# Level 1 CFA® Exam:

Probability Distributions – Introduction

When facing investment decisions, we often encounter random variables. One such variable is return on investment. To determine how likely a given value of a random variable is, we need to know the probability distribution of the random variable. Just to remind you and make things fall into place, let's revise some basic concepts.

A random variable is a variable that can take different numerical values depending on the situation. One example of a random variable will be the outcome of a dice roll. When rolling a dice we don't know what number we're going to get. What's more, the number is random and it depends on chance.

The set of all possible values or outcomes that a random variable can take is called a sample space. In the case of a dice roll, the possible outcomes include the numbers 1, 2, 3, 4, 5, and 6.

To each value that a random variable within a sample space can take, we can assign its probability. This is a function we call probability distribution.

We distinguish between:

- discrete random variables and
- continuous random variables.

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The probability function helps us determine the probability of a random variable taking on a given value. The notation \(P(X=x)\) means that a random variable 'X' takes on the value of 'x'.

For a discrete random variable, the probability function (aka. probability mass function) is labelled \(p(x)\).

In the case of a continuous random variable, the probability is labeled \(f(x)\) and the probability function is called a probability density function or simply density.

### Key Characteristics of Probability Function

There are two key characteristics of the probability function:

- The probability of any event is always equal to or greater than 0 and less than or equal to 1. If an event is impossible, its probability equals 0 and if an event is certain, its probability is 1. If an event may or may not occur, its probability is somewhere between 0 and 1.
- The sum of the probabilities of all possible values that the random variable X can take on equals 1.

Back to the example with a dice roll. You know now that we're dealing here with a discrete variable. Let's write down the probability for every possible value of the variable X:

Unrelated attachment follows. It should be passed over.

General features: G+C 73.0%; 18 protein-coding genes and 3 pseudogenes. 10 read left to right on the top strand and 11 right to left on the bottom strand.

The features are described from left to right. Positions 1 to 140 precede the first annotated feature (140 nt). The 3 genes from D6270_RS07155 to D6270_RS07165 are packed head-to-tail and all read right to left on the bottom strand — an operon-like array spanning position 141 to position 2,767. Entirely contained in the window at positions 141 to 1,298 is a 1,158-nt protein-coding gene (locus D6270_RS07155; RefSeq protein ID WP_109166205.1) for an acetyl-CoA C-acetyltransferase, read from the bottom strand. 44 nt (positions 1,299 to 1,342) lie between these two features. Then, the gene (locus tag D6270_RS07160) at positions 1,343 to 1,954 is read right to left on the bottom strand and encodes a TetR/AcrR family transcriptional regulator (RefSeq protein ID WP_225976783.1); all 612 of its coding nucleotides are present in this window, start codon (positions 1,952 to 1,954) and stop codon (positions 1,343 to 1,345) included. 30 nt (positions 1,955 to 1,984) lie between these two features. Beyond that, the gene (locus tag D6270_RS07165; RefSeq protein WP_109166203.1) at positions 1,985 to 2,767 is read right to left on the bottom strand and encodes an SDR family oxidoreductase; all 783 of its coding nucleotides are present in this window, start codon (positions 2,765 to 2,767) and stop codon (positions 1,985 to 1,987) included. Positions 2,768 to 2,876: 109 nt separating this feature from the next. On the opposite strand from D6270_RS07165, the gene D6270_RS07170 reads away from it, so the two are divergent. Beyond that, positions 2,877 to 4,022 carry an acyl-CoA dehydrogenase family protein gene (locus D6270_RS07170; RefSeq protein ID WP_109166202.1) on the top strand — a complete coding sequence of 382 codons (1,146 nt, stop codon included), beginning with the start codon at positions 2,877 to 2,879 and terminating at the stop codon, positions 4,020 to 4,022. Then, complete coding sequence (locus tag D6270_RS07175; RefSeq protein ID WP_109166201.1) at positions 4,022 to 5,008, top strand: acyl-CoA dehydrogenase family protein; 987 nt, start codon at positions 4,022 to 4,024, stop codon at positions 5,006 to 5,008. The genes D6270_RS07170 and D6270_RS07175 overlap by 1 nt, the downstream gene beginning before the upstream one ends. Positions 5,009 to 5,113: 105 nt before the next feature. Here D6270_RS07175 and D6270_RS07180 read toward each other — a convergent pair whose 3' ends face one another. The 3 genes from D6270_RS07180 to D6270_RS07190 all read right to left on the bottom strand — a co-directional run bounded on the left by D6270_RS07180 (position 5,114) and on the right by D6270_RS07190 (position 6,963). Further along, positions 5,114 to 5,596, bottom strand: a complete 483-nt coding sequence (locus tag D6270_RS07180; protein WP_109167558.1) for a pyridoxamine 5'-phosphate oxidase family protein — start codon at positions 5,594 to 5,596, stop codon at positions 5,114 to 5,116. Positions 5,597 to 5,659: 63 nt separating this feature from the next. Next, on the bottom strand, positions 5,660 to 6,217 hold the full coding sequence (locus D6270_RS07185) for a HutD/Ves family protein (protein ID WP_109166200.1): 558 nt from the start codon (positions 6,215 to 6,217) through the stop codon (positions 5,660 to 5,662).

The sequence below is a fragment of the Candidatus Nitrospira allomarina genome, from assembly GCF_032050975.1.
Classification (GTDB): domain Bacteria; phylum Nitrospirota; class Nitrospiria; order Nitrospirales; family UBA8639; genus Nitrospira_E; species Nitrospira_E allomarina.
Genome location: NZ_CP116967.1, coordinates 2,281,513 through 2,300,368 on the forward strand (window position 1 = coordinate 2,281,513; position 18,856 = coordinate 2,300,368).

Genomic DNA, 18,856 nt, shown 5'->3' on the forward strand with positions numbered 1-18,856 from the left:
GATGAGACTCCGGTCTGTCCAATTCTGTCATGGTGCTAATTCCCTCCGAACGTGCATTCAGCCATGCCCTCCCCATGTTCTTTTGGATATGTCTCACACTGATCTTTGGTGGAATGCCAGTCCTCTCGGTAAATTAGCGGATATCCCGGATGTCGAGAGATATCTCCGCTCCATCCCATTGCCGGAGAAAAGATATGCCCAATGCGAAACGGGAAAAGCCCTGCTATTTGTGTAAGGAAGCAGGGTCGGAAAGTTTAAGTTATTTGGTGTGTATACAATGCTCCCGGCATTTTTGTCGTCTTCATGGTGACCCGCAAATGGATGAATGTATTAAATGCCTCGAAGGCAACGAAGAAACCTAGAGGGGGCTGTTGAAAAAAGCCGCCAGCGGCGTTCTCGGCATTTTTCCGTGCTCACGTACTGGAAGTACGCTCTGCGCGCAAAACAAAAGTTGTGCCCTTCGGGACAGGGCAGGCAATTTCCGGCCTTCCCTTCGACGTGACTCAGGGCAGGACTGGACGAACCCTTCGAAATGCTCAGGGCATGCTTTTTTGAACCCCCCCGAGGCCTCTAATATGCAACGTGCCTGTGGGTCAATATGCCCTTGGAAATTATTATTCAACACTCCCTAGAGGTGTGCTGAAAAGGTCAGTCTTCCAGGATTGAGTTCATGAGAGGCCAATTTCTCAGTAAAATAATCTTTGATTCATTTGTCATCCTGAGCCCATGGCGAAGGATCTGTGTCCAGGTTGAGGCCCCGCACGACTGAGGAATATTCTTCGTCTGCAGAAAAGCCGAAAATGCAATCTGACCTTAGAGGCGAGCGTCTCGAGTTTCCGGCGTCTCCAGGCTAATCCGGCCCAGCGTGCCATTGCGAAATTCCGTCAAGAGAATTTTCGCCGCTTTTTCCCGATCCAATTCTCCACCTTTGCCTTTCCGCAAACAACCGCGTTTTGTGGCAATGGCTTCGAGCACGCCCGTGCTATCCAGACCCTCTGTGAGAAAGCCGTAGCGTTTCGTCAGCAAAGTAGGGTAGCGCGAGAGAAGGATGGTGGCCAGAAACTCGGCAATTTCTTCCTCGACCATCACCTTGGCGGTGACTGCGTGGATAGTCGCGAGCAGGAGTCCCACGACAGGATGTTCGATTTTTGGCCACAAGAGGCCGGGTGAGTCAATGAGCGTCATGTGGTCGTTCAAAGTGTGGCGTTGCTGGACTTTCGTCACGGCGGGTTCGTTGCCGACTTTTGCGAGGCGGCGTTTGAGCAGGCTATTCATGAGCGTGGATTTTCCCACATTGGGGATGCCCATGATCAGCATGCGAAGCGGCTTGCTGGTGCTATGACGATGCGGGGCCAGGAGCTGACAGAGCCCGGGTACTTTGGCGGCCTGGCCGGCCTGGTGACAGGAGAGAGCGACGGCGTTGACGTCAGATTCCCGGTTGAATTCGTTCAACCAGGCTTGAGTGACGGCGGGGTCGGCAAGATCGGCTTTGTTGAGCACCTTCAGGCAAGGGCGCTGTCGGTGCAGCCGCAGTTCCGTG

\(x\) | \(p(x)\) |
---|---|

\(1\) | \(\frac{1}{6}\) |

\(2\) | \(\frac{1}{6}\) |

\(3\) | \(\frac{1}{6}\) |

\(4\) | \(\frac{1}{6}\) |

\(5\) | \(\frac{1}{6}\) |

\(6\) | \(\frac{1}{6}\) |

Each possible number of dots has the same probability of appearing on the top face of a dice. In the example, the numbers 1, 2, 3, 4, 5, and 6 make up the set of possible values that the variable can take on.

The probability function of a random variable only shows us the probability that a variable takes on a given value. Sometimes, however, we want to know the probability that a random variable is greater or lower than a certain value x. This is when we can use cumulative probabilities.

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## Level 1 CFA Exam Takeaways: Probability Distribution – Introduction

star content check off when done- A random variable is a variable that can take different numerical values depending on the situation.
- The set of all possible values or outcomes that a random variable can take is called a sample space.
- We distinguish between discrete random variables and continuous random variables.
- A discrete random variable (aka. discrete variable), is a random variable that can only take on values from a countable set of possible outcomes.
- A continuous random variable can take on infinitely many values.
- The probability function helps us determine the probability of a random variable taking on a given value.
- For a discrete random variable, the probability function (aka. probability mass function) is labelled \(p(x)\).
- For a continuous random variable, the probability function (aka. probability density function) is labelled \(f(x)\).
- The cumulative distribution function tells us what the probability that the random variable X takes on the value less than or equal to some value x is.
- The cumulative distribution function is denoted as \(F(x)\).